Login: greenmarine Name: Brandon Reinhart
Mail forwarded to email@example.com
Sunday, May 14, 2000
The news that Epic will be focusing on Direct3D from now on really isn't
new news. Tim has said it himself on the Unreal Tech page,
unreal.epicgames.com. The fallout from this becoming "big news" is that
people are lamenting the death of Linux and Mac ports...
At E3 I told Blue and Loonyboi that we would be working on the Direct3D
API alone for our next game. They made the observation that this means
that Epic values the Windows PC market over the Linux and Mac markets.
Obviously, that would be true...the PC market is significantly larger.
Blue and Loonyboi were correct in their statements, but the community
has drawn incorrect conclusions.
I DID NOT SAY that we would be DROPPING Mac or Linux ports. While
Direct3D allows us to implement features that will not be available
on Linux or Mac, it doesn't mean we cannot continue to design our engine
technology in such a way that modular software replacements for hardware
bound features are possible.
The Unreal engine and all future engines from Epic will remain extremely
portable. The fact that we have put Unreal Tournament on the Playstation 2
in less than six months is a testimony to that portability.
However, we have to find the correct tradeoffs between progress in
game engine development and portability. The OpenGL/Direct3D road
is starting to split wider with each release of Direct3D. As engines
develop to take advantage of new hardware features, it becomes more
and more difficult to design a high-level architecture that can take
full advantage of multiple APIs.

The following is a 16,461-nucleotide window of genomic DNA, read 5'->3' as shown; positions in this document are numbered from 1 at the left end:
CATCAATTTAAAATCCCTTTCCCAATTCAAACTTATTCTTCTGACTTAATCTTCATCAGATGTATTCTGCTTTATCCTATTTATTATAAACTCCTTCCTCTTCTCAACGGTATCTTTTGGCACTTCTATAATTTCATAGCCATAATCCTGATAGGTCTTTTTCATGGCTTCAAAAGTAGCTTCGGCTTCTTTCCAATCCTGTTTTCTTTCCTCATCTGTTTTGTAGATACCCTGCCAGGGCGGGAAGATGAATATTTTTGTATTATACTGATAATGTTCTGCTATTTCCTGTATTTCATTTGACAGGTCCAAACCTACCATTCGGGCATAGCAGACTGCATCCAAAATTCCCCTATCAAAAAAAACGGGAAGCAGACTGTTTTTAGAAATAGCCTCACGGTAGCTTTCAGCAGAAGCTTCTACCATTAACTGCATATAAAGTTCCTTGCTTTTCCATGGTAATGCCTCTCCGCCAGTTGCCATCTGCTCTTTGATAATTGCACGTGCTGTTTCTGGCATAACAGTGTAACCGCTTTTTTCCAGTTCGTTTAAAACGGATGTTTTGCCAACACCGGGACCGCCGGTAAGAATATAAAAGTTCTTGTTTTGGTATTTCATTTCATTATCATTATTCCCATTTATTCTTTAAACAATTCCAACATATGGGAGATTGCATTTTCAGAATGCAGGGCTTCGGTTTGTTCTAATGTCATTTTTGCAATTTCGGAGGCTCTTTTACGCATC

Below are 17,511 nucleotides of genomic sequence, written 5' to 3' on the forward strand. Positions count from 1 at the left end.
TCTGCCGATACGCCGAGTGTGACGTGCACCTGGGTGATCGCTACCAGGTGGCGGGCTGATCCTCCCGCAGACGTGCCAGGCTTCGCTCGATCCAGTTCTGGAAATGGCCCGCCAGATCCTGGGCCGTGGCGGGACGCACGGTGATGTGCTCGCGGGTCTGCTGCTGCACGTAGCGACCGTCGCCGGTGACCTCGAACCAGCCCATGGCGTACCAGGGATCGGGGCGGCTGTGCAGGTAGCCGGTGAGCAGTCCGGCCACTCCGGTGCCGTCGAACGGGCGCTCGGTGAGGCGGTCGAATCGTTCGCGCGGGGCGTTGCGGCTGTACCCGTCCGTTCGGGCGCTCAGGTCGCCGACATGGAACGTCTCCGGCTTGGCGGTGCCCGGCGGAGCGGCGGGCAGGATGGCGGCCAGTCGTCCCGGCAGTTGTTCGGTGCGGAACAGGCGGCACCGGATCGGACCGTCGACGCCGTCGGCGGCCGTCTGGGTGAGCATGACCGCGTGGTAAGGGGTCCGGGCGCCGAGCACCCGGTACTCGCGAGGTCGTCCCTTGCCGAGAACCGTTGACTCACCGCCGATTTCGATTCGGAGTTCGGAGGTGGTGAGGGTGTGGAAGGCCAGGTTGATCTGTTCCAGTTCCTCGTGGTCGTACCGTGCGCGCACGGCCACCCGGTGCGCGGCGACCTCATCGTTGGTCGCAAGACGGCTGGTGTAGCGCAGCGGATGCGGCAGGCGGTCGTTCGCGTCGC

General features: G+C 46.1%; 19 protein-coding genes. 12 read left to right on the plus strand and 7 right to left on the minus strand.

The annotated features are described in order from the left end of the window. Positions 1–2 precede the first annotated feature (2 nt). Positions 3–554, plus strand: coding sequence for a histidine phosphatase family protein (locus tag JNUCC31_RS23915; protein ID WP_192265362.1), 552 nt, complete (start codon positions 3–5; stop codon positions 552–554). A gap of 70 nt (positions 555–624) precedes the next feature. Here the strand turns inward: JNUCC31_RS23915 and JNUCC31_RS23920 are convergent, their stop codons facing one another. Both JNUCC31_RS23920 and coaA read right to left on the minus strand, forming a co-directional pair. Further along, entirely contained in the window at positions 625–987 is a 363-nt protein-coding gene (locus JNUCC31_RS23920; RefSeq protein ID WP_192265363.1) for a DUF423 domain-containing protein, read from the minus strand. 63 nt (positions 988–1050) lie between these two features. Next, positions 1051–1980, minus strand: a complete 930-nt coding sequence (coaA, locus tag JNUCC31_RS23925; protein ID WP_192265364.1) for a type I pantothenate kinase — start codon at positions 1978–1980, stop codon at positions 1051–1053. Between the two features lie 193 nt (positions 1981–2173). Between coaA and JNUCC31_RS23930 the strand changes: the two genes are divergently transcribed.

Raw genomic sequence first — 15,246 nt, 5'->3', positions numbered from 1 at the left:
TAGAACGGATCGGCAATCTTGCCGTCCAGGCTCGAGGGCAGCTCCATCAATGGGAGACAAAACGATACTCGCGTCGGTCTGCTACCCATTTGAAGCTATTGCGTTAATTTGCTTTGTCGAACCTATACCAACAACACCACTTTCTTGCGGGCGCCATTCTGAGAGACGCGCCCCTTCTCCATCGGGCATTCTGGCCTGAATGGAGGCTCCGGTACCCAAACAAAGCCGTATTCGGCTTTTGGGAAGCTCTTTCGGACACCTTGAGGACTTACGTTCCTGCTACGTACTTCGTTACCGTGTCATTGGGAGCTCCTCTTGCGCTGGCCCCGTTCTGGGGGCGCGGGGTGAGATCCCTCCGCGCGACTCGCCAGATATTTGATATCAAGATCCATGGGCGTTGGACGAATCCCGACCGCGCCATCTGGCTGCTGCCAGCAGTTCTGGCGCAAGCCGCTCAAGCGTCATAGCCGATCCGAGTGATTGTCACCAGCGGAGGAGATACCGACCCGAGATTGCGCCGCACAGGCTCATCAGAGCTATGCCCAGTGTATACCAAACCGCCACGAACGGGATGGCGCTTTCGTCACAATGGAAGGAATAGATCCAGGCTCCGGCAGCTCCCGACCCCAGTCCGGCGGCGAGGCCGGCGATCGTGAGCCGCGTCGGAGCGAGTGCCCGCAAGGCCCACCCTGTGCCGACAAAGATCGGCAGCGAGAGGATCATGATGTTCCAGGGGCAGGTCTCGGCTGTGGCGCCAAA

Epic is challenged with finding the path that allows us to develop
technology that we, and our licensees, want. Part of answering that
challenge has led us to focus more on upcoming console platforms, while
at the same time making decisions that will allow us to enhance our overall
I feel that my words are being misconstrued when people say "Oh my god,
Epic is dropping Mac and Linux." That simply isn't true. Westlake,
for example, is an extremely skilled development house that will continue
to have opportunities to extend the Unreal technology to the Mac.
Mac technology is moving forward and Apple is serious about finding ways
to move into the gamer's home. Linux is growing and its own open-source
gaming APIs like SDL (http://www.devolution.com/~slouken/SDL/) are
Supporting multiple APIs becomes difficult when those APIs begin to affect
the high-level design of an engine. It raises questions that continually
challenge every game engine developer.
We aren't announcing ANYTHING about Mac or Linux support. Its going
to continue along the lines it has.
I've talked to Blue and he confirms that I did indeed say that the ports
were in danger at our meeting at E3. Blue is a damn honest reporter and
I believe him. I did not, however, say that we would be dropping those ports.
Blue and Loony didn't say that either...it was the conclusion of the
Linux community. That conclusion is not correct.
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